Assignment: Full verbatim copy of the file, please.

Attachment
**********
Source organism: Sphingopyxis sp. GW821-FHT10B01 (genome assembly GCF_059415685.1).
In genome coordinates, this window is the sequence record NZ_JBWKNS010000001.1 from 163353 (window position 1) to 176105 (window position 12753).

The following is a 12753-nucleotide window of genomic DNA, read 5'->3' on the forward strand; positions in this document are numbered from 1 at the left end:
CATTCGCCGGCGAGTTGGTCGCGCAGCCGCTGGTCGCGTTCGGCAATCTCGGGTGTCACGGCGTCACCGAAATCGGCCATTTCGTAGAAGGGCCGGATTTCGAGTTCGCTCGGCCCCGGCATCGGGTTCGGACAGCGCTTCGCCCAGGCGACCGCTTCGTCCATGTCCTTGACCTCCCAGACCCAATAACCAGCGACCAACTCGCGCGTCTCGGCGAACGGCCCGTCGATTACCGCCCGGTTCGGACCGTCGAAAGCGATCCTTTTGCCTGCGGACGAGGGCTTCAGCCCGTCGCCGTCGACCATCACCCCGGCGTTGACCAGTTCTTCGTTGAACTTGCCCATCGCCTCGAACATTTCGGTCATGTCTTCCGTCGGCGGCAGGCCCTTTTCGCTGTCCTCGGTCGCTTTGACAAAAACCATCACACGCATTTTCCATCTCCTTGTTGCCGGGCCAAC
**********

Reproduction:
Source organism: Sphingopyxis sp. GW821-FHT10B01 (genome assembly GCF_059415685.1).
In genome coordinates, this window is the sequence record NZ_JBWKNS010000001.1 from 163353 (window position 1) to 176105 (window position 12753).

The following is a 12753-nucleotide window of genomic DNA, read 5'->3' on the forward strand; positions in this document are numbered from 1 at the left end:
CATTCGCCGGCGAGTTGGTCGCGCAGCCGCTGGTCGCGTTCGGCAATCTCGGGTGTCACGGCGTCACCGAAATCGGCCATTTCGTAGAAGGGCCGGATTTCGAGTTCGCTCGGCCCCGGCATCGGGTTCGGACAGCGCTTCGCCCAGGCGACCGCTTCGTCCATGTCCTTGACCTCCCAGACCCAATAACCAGCGACCAACTCGCGCGTCTCGGCGAACGGCCCGTCGATTACCGCCCGGTTCGGACCGTCGAAAGCGATCCTTTTGCCTGCGGACGAGGGCTTCAGCCCGTCGCCGTCGACCATCACCCCGGCGTTGACCAGTTCTTCGTTGAACTTGCCCATCGCCTCGAACATTTCGGTCATGTCTTCCGTCGGCGGCAGGCCCTTTTCGCTGTCCTCGGTCGCTTTGACAAAAACCATCACACGCATTTTCCATCTCCTTGTTGCCGGGCCAAC